Thursday, November 4, 2010
There grows the neighborhood
So after eight L-O-N-G years of bitter strife--including of course the courts, costing the developer over $100,000 the town $10,000 and the neighbors about the same in legal fees --the "low income" housing project in Orchard Valley South Amherst is going full steam ahead, even on a rainy day.
I put low income in quotations because the 24 units will work out to $350,000 per unit in simply construction costs. And since it is "low income housing", it will pay reduced local property taxes.
Amherst is currently around 50/50, where half of all property in town is owned by tax exempts--although our assessor is getting vigilant about finding innovate ways to tax them, even if at reduced rates.
HAP, inc is a private 501c3 nonprofit organization serving all of Hampden and Hampshire counties and is funded by Federal, State and Private donations--in other words Other People's Money.
The 24 unit development springing up on Longmeadow Drive was approved by our ZBA under the the state's Chapter 40B affordable housing law, even though Amherst is not below the 10% threshold. HAP argued that Amherst has a less than 1% vacancy rate and that there was a strong "regional need" for the housing.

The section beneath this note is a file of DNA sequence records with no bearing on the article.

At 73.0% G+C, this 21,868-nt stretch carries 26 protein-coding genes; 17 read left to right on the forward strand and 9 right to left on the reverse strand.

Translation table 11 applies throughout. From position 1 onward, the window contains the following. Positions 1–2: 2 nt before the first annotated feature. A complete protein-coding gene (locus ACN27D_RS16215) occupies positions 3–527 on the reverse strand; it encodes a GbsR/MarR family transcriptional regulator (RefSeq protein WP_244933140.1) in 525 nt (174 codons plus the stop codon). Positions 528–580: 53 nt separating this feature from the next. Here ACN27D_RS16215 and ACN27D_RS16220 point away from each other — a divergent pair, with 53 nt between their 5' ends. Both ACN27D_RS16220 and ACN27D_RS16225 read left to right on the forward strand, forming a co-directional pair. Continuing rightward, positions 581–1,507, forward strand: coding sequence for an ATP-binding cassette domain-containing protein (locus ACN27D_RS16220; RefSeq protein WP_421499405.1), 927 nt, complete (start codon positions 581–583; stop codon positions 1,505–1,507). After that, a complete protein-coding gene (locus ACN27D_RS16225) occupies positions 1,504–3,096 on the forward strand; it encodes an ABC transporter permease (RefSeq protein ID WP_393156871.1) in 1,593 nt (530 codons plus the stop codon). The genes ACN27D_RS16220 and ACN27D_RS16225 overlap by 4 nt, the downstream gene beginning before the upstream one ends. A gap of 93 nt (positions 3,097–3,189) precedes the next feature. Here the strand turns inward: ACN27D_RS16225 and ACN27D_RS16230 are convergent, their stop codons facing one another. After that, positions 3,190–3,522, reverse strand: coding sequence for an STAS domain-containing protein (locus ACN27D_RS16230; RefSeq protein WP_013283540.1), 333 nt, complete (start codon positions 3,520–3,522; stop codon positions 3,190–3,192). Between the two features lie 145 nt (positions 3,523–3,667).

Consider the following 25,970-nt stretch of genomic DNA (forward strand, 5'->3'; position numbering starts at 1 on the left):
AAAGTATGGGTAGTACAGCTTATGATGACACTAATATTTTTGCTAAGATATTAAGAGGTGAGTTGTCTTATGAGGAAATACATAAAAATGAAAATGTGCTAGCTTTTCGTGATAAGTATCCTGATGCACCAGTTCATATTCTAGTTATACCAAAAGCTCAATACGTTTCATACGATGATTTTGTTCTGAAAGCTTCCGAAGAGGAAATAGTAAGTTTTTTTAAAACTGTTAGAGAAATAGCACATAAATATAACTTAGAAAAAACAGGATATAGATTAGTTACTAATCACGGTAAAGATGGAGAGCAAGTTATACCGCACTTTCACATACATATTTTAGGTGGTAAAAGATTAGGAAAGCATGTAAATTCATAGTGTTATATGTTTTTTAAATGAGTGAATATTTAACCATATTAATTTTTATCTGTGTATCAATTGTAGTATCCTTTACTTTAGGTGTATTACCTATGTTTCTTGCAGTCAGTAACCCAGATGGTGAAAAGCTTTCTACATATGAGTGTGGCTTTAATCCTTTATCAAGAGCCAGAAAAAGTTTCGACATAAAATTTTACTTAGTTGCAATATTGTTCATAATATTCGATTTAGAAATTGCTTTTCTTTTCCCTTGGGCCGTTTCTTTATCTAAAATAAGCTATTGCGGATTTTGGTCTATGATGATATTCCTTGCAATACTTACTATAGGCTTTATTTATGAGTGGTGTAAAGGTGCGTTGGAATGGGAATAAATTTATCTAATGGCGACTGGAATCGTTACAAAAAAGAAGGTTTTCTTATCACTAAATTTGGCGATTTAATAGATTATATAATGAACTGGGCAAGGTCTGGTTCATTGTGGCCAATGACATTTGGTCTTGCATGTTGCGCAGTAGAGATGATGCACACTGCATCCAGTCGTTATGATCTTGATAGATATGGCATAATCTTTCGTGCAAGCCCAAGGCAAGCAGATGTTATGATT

Hence the ire of the neighbors. The project development manager called it "the most extensive opposition of all the 40 projects we've done in western Massachusetts."
Let's hope the neighbors on the other side of town do not break that record in trying to torpedo 'The Gateway Project'.
Much of South Amherst was once an apple orchard harvested for generations by competing farm empires Atkins and Wentworth who both used lead arsenate--the insecticide of choice from around 1892 through the 1970s.
Since it was routinely sprayed on orchards in high concentrations, some of it would drip and bond tightly with the the top 10 or 12 inches of soil then separate into lead and arsenic, either of which is hazardous--especially to young children.